The Royal Botanical Gardens are the oldest scientifical institution in Australia, and they offer a guided tour that is absolutely for free. I recommend making a reservation though, as these tours tend to get booked a lot.
Pro tip: Make sure to be there at sunset to see the fruit bats fly out into the night!
The Rocks / Nurses Walk
The Rocks is a semi-residential area of historic alleys, in close proximity to the Sydney Harbour Bridge (one of the sights to see). Both locals and tourists are drawn to the open-air Rocks Markets, where one can purchase street food and a range of handmade items. This neighbourhood also contains some of the city’s oldest bars and many of the upscale restaurants and pubs, priding themselves on the unobstructed harbour views.
The Museum of Contemporary Art is also located in the same area and will regularly host local and international exhibits. Performers are fighting for the attention of the visitors of the busy harbour front, creating a unique and carefree atmosphere.
In a modern-day city like Sydney, The Rocks is a reminder of the colonial days, with plenty of historical sights, hidden courtyards and cobbled walkways. A traditional sneer towards Australians is that they country was built by convicts, and there is no area in Sydney where this applies more than The Rocks.
After the arrival of the very First Fleet in 1788, Tallawoladah (the name given by the first people of Australia) became the convict side of the town. The governor and his staff preferred living on the more orderly eastern side, while the convicted men and women appropriated significant parts of the western lands.
The Rocks today still features a fair share of Victorian and Edwardian buildings and is considered a ‘heritage theme park’ by its critics, while historians praise the area as a little speck that somehow escaped the high rises and development projects.
Where to stay in Sydney CBD
The CBD ot Central Business District is a great place to stay with kids, as I mentioned earlier under ‘where to stay in Sydney with family. But the absence of nightclubs doesn’t mean there isn’t anything to do; many cultural institutions are located in- or close to the CBD, and the Sydney Film Festival is celebrated at several venues across the CBD.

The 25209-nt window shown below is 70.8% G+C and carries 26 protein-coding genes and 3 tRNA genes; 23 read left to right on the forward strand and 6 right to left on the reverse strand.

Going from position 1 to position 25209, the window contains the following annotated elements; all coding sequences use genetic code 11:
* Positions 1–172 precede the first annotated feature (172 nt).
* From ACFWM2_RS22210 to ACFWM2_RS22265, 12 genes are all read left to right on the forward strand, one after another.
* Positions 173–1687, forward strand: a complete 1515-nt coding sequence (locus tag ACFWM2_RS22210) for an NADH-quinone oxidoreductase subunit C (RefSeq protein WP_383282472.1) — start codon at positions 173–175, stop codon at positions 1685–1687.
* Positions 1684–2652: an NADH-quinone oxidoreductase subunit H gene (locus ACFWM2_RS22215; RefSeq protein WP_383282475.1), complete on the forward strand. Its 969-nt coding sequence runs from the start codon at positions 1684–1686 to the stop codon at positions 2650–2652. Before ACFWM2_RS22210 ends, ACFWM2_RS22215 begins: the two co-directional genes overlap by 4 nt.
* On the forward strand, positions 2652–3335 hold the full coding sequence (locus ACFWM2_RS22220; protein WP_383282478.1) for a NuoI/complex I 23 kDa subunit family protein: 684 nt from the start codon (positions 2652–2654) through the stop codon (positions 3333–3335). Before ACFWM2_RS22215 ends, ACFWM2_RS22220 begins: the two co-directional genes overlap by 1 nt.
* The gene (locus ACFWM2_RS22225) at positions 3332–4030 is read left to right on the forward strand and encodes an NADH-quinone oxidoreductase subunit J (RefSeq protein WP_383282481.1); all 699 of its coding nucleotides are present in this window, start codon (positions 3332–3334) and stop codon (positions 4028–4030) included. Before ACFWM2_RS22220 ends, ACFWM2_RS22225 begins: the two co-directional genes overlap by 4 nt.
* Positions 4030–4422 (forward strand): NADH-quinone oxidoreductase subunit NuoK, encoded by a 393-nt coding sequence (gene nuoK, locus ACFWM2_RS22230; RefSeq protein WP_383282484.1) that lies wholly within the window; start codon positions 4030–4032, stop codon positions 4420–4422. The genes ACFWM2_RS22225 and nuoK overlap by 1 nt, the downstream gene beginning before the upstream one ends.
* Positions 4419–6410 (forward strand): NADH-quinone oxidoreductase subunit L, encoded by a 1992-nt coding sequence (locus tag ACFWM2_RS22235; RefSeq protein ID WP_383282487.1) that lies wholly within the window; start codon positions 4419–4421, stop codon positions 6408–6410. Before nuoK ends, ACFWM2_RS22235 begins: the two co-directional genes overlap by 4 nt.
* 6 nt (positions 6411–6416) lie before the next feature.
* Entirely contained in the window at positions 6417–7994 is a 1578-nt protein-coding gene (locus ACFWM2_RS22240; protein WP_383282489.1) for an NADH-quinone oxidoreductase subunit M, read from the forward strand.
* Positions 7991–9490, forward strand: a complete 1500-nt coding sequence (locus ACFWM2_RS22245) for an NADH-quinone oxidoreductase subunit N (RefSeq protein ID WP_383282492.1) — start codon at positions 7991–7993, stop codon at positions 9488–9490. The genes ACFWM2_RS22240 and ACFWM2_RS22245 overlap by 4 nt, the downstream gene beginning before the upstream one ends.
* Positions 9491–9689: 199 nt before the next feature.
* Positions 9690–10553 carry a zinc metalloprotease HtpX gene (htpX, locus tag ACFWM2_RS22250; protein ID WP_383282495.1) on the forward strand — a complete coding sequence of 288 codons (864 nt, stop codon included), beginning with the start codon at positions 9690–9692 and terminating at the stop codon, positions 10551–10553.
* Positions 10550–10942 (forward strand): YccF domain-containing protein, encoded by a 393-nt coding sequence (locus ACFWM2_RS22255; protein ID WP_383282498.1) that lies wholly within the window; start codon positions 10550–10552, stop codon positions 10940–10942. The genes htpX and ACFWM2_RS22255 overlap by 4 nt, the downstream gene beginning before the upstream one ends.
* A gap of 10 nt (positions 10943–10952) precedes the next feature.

These are exceptional circumstances however, and the CBD makes the most sense if you re on a business trip and the office is nearby, or you are traveling with your family and you are looking for a central location without a busy nightlife.
To give you an idea of the size of the Central Business District; the local subway covers it with seven stations. what this means is that within that large area, pretty much anything from 5-star hotels to service apartments and simple bed and breakfast or 3-star hotels are available.
The Rocks, Circular Quay, Chinatown and even Kings Cross are in walking distance, but as mentioned before, things go quiet after 8pm. So it’s not exactly the best area to stay in Sydney for nightlife experiences.
In this article I tried covering some of the main accommodation hubs like the CBD, Darling Harbour, Newtown and The Rocks. Since I know very little about Surry Hills or Padington there really isn’t very much I can share.
If I had to break it down in absolute choices, I would say The Rocks is perfect for a short, first-time stay. Newtown for an extended stay and the CBD for a family trip or a girly shopping spree.
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Alexander Grootmeester is an copywriter/online media expert living in South-east Asia for the better part of a decade. Asked what he likes best about living there, he usually answers that it’s “the tightly organized anarchy”.